It also means everyone and their mother does it. I’ll admit something, though: this cliché would be very difficult to undo or break away from. You can only design something to make it look alien so much before it becomes either ridiculous or unrecognizable as a life form. The horror of the strange yet familiar is what tickles all of our brain.

Still, if someone found another way to make truly alien beings appear alien and terrifying, I’d appreciate it.

Cthulhu Fetus in a jar by ~Tyranihilhus on deviantART

Vamp Out

In a video game, it’s not uncommon for your ninja guy on a mission of vengeance to call out his attacks as he does them. Think Street Fighter or any other fighting game. It sounds and looks cheesy right?

So why have we accepted that vampires get weird eyes or otherwise turn animalistic when they’re about to attack?

There’s some justification for this one. At least in the case of Buffy the Vampire Slayer, Joss Whedon thought it would be disturbing if high schoolers continually stabbed and killed human-looking villains all the time. Not having to have them dispose of the bodies is another reason for why vampires “dust” when they die.

However, pretty much any time a vampire is going to go for broke, the eyes turn a different color, sometimes the fangs grow out, something. If these are supposed to be stealthy killing machines, why the theatrics? It’s much scarier NOT knowing when the monster is going to attack.

Personally, if you’re shooting for straight horror, nothing’s scarier than a guy who could live next door just casually chewing on someone’s neck or severed arm. It would be hard to pull it off, though.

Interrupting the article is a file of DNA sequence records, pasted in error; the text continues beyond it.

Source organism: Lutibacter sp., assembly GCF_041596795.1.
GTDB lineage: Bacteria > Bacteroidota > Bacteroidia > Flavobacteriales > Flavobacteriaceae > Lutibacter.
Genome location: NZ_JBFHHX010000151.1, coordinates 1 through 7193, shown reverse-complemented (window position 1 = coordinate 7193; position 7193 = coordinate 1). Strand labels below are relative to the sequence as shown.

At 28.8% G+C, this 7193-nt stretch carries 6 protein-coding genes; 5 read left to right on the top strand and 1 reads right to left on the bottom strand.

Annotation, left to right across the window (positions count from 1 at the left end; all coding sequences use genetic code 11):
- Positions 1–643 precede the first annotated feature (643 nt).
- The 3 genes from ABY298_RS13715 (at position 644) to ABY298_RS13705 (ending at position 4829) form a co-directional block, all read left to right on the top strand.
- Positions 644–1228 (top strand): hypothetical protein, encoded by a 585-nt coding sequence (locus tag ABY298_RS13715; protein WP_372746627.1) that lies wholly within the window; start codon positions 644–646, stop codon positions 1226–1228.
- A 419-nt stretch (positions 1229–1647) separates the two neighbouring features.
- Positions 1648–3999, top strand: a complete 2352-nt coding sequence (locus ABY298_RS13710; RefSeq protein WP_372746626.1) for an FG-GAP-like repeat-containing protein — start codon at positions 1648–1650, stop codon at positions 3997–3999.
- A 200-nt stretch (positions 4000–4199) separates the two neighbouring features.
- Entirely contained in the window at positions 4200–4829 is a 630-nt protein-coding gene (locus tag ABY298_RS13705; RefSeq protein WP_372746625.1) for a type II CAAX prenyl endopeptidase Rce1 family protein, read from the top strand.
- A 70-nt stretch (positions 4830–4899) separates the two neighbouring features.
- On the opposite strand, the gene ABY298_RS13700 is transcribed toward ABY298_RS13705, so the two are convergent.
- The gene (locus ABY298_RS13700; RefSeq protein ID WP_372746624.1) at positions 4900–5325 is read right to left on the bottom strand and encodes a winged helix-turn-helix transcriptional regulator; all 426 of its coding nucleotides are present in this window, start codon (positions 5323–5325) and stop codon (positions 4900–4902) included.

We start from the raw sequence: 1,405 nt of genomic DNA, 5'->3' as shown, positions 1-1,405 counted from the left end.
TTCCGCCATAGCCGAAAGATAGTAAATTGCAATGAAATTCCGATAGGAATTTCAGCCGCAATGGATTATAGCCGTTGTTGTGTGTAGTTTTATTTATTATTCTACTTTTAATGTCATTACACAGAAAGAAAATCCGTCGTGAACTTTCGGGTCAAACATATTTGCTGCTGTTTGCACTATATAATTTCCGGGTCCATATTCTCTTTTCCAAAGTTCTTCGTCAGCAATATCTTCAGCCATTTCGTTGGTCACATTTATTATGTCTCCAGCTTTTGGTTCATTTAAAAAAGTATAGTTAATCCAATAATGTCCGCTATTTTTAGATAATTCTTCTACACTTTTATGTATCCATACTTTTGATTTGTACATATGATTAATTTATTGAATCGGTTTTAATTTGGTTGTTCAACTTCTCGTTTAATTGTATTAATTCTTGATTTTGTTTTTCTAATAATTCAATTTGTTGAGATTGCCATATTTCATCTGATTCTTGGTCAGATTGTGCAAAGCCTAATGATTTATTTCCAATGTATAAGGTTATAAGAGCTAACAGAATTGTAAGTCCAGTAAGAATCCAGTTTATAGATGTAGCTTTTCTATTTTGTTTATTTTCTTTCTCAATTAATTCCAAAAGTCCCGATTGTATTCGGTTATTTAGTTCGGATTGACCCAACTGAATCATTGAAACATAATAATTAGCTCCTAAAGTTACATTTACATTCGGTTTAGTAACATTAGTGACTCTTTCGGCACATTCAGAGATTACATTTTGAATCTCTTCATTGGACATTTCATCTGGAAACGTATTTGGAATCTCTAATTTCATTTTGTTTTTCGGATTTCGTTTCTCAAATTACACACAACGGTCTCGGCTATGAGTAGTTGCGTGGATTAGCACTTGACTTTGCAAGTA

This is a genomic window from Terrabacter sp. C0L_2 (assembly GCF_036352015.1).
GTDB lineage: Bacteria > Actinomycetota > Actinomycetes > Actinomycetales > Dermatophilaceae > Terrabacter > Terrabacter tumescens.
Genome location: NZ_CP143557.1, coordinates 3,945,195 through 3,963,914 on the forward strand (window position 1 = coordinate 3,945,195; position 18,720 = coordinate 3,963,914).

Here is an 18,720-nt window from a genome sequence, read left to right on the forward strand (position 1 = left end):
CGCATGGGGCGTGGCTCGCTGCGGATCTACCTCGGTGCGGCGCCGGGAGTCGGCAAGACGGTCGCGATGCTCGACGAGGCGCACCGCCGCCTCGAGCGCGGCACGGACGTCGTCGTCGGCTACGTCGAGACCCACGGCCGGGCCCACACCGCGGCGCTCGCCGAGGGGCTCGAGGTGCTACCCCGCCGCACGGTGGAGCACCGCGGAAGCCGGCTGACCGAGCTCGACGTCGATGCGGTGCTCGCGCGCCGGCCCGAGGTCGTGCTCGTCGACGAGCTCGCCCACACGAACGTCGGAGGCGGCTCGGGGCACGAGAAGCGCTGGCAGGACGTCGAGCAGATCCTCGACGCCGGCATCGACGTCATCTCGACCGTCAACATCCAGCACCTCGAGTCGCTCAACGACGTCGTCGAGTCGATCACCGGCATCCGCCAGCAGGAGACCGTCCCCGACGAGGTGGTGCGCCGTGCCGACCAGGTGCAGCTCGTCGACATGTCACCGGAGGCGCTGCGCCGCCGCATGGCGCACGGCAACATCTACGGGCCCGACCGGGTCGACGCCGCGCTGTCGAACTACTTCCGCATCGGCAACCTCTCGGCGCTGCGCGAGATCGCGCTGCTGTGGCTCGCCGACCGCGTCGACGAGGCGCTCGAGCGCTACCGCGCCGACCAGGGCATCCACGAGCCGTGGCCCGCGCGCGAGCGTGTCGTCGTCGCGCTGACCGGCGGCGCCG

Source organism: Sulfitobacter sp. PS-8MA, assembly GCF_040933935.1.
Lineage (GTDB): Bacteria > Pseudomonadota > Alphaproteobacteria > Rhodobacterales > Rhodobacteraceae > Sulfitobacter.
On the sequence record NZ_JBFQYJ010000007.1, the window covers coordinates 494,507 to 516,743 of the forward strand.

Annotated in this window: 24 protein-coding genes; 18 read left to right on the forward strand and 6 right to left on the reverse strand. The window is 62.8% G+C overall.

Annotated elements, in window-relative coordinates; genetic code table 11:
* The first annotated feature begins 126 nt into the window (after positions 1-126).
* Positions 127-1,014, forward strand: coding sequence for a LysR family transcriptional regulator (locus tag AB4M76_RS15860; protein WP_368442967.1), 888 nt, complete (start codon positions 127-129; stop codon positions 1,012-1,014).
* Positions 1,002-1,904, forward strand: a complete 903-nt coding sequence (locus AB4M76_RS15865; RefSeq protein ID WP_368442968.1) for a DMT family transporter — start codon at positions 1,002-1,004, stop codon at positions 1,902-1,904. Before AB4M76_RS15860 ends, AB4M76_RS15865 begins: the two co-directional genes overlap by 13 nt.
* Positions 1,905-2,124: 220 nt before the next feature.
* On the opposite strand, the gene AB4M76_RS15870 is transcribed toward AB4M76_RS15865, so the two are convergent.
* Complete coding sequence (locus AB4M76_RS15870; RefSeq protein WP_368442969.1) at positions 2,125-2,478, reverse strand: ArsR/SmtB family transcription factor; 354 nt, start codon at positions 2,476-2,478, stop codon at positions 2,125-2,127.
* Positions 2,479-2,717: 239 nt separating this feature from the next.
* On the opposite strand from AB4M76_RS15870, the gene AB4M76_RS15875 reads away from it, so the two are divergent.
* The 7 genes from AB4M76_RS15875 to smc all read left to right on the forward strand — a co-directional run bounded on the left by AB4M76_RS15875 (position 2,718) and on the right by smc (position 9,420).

The scene, not the severed arm.

Vampire Eyes by *GeorgiaPeaches on deviantART

Michael Myers Syndrome

Any fan of horror should know this one without me even spelling it out. A killer is on the rampage. Dumb college kids are dying left and right. As the killer approaches the Final Girl, we can only wonder what combination of events and motivations led this killer on a murderous spree…

Oh wait. We can’t.

A lot of killers get something akin to a back-story. Freddy was a child murderer. Jason’s mother was killed in front of him. Michael Myers… uhm…


Even the ones that get something like a back-story quickly abandon it in favor of killing and slashing for the sake of murder. At the third sequel, does anyone really care whether or not Jason’s mother went on a killing spree that ended in her death and pushed her son to become a violent killer? There’s nothing wrong with having the antagonist be the star of your show. Having the bad guy be front and center, exploring his or her emotions, is a great way to tell a story from an unconventional point of view.

Let me put it another way. Either the bad guy’s interesting, or the heroes are interesting. One or the other or both.

Most horror films can’t do even one.

And you can be sure I’ll be avoiding as many of these as possible when I finally run my horror game this week. See you tomorrow!

Jason and friends by ~Flame-Ivy on deviantART